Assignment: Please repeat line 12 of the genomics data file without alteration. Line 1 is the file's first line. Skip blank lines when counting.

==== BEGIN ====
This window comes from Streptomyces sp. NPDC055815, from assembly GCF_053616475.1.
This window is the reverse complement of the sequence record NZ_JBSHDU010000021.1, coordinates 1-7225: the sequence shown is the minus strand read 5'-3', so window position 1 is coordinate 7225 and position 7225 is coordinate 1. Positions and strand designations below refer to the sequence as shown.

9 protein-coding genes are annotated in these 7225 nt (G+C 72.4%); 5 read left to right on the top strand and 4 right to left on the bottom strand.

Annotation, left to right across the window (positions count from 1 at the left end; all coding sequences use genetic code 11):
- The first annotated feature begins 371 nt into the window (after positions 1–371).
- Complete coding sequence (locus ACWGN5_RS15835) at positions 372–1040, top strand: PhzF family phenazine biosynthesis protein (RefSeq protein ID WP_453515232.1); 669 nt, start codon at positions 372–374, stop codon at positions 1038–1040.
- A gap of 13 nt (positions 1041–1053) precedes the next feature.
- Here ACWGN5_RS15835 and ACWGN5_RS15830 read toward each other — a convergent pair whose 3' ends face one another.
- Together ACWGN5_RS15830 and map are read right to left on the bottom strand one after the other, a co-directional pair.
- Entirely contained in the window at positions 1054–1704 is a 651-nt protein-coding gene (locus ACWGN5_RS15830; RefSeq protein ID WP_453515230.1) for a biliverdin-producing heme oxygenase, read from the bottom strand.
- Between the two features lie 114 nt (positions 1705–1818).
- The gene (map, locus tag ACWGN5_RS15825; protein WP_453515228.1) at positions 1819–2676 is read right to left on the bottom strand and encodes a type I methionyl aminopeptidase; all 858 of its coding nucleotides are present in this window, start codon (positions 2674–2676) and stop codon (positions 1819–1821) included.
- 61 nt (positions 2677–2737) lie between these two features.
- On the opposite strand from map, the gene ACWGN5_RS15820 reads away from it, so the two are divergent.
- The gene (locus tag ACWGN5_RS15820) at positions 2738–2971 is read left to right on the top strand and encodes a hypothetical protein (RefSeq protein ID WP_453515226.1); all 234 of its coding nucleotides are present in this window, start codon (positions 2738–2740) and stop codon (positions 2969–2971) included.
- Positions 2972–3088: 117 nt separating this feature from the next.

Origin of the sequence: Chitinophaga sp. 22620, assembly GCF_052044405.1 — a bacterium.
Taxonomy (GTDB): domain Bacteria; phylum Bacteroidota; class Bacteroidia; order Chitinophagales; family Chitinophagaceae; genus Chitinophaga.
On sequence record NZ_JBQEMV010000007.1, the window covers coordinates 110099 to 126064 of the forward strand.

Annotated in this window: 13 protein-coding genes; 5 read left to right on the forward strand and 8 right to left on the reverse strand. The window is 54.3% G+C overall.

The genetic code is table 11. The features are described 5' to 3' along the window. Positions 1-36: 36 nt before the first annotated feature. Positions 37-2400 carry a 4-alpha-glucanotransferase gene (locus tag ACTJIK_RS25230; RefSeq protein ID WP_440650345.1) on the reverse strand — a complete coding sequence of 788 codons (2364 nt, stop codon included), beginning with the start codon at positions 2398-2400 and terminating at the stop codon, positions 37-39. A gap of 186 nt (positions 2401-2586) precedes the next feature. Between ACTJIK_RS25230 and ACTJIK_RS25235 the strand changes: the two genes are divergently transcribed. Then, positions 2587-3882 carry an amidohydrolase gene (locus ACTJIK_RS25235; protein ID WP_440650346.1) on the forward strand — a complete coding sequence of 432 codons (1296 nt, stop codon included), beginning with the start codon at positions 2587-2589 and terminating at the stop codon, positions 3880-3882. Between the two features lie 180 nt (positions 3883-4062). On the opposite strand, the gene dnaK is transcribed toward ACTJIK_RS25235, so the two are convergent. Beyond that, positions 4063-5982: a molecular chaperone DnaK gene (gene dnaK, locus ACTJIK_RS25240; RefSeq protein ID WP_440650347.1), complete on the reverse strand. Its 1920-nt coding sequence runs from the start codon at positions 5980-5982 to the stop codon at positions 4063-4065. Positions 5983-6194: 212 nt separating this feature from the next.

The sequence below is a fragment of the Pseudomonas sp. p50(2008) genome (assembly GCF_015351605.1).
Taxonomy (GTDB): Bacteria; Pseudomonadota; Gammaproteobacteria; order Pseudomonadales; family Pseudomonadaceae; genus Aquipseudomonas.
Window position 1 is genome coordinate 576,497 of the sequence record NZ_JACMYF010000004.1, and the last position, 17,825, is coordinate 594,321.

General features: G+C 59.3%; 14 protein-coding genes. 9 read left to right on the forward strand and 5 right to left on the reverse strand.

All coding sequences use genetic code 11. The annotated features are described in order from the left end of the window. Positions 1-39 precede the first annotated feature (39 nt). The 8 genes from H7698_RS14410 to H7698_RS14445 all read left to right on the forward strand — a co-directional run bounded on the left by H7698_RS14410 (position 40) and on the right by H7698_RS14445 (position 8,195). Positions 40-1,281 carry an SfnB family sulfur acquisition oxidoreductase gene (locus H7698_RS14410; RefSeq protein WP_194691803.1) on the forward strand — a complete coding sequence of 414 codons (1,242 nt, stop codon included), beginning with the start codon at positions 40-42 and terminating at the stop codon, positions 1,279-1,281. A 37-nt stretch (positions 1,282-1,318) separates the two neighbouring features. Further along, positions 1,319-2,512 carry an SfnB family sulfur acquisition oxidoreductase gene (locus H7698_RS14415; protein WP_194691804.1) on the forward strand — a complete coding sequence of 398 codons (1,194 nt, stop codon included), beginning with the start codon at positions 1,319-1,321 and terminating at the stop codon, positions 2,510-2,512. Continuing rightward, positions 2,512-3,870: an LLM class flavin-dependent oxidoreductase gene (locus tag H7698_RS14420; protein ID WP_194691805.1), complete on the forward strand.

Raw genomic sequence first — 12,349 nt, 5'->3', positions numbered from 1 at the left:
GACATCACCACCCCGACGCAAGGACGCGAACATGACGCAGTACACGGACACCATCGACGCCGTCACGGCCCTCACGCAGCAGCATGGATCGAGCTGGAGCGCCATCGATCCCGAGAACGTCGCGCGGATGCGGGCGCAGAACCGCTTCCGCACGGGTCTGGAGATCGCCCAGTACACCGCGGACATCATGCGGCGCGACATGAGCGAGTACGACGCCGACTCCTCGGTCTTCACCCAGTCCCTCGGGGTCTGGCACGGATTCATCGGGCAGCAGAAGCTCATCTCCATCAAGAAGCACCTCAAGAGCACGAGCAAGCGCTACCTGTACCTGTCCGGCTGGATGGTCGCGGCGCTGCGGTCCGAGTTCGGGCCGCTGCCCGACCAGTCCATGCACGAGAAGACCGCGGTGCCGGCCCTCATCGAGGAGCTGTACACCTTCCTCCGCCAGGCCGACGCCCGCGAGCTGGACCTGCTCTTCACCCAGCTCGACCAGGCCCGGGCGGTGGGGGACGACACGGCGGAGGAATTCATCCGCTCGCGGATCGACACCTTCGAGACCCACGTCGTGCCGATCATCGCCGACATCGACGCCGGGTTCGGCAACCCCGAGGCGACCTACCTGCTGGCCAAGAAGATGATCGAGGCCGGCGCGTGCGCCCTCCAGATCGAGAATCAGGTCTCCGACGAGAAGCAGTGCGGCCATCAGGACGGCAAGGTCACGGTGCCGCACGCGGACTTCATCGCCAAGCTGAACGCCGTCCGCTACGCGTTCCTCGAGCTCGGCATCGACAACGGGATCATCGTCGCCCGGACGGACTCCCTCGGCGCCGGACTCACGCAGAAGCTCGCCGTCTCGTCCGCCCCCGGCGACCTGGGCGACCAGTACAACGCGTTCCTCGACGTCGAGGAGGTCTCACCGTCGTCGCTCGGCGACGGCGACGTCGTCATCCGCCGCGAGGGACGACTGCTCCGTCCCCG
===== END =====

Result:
- The gene (map, locus tag ACWGN5_RS15825; protein WP_453515228.1) at positions 1819–2676 is read right to left on the bottom strand and encodes a type I methionyl aminopeptidase; all 858 of its coding nucleotides are present in this window, start codon (positions 2674–2676) and stop codon (positions 1819–1821) included.